The Porch at 30th Street StationPhiladelphia, PA
Artplace recently spoke with Prema Katari Gupta, Director of Planning and Economic Development at University City District about desire lines and the importance of observing usage patterns in public space.
What exactly is a desire line?
Is there a more evocative term in the placemaking lexicon? Desire lines are paths created as a consequence of foot traffic and typically represent the shortest or most convenient path from one point to another. We’ve all probably noticed unpaved shortcuts peeling away from paved paths in parks; they are desire lines.
Interesting. But what does that have to do with creative placemaking?
I’d imagine that nearly everyone who attended Artplace’s Creative Placemaking Summit in Miami over the winter has a slightly difference definition of “creative placemaking.” I’m still wordsmithing my precise definition, but a critical component is “design responsive to human behavior.”
I recently had a conversation with a landscape architect that highlighted the relationship between desire lines and creative placemaking. The landscape architect – who shall remain nameless – was particularly proud of a project that featured a jagged pathway which echoed geometric shapes found inside an adjacent starchitect-designed building. I had visited the site a few months earlier and had found the pathways to be irregular and inefficient. Yet this landscape architect seemed to think that it was perfectly appropriate to impose idiosyncratic circulation patterns in the name of an architectural conceit.
In contract, our approach at The Porch at 30th Street Station is iterative and experimental. We humanized a blank stretch of concrete with a relatively modest and fully removable set of furnishings to get to proof of concept that the site was a viable public space. The furnishings have been accompanied by a rigorous study of site usage patterns, using a methodology inspired by urban sociologist William “Holly” Whyte and The Social Life of Small Urban Spaces, intended to inform a more capital-intensive, long-term vision. Desire lines are one of the key usage patterns that we’ve observed, revealing how frequently both paths and destinations are used. This is invaluable as we consider adding additional amenities and features to the site.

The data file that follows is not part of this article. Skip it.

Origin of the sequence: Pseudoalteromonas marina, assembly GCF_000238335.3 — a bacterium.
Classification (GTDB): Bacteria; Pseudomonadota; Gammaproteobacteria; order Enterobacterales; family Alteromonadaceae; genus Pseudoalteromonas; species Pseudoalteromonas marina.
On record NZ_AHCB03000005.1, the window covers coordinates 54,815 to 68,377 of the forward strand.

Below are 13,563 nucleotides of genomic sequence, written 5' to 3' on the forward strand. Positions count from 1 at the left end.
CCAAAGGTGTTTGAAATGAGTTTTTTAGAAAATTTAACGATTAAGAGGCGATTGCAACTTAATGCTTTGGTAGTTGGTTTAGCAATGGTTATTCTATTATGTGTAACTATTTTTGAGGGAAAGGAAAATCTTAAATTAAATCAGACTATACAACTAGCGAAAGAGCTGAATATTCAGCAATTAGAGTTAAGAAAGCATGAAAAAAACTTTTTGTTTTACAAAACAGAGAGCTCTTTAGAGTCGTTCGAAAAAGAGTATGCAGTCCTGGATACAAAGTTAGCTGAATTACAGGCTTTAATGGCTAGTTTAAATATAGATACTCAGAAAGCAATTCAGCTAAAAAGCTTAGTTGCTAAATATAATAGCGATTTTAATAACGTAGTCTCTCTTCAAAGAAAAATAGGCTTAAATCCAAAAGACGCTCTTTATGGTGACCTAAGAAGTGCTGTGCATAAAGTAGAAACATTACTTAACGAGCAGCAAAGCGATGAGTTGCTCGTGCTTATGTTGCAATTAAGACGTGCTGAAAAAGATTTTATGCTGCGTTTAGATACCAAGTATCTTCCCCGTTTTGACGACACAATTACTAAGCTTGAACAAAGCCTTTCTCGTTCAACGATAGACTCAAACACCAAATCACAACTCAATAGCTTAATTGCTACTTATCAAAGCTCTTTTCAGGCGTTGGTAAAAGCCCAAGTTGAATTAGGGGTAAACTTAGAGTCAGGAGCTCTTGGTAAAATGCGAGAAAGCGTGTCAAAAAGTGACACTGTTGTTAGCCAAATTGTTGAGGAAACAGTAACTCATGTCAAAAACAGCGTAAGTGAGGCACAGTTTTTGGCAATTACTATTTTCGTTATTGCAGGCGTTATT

As we consider a more capital-intensive redesign scheme for The Porch, we are cognizant of the fact that we will need to accommodate the heavily traveled paths of pedestrian traffic during rush hours, while also striving to strategically entice passersby, with the hope of converting commuters into guests who make time to enjoy the public space.
Tracking desire lines has been a fascinating way to learn about how The Porch is used and plan for the future. Many of the most egregious urban design and development mistakes of previous decades have been the result of one or a few decision-makers and their designers attempting to impose behavior upon hypothetical users. It’s far more interesting and appropriate to see how people do behave and build accordingly.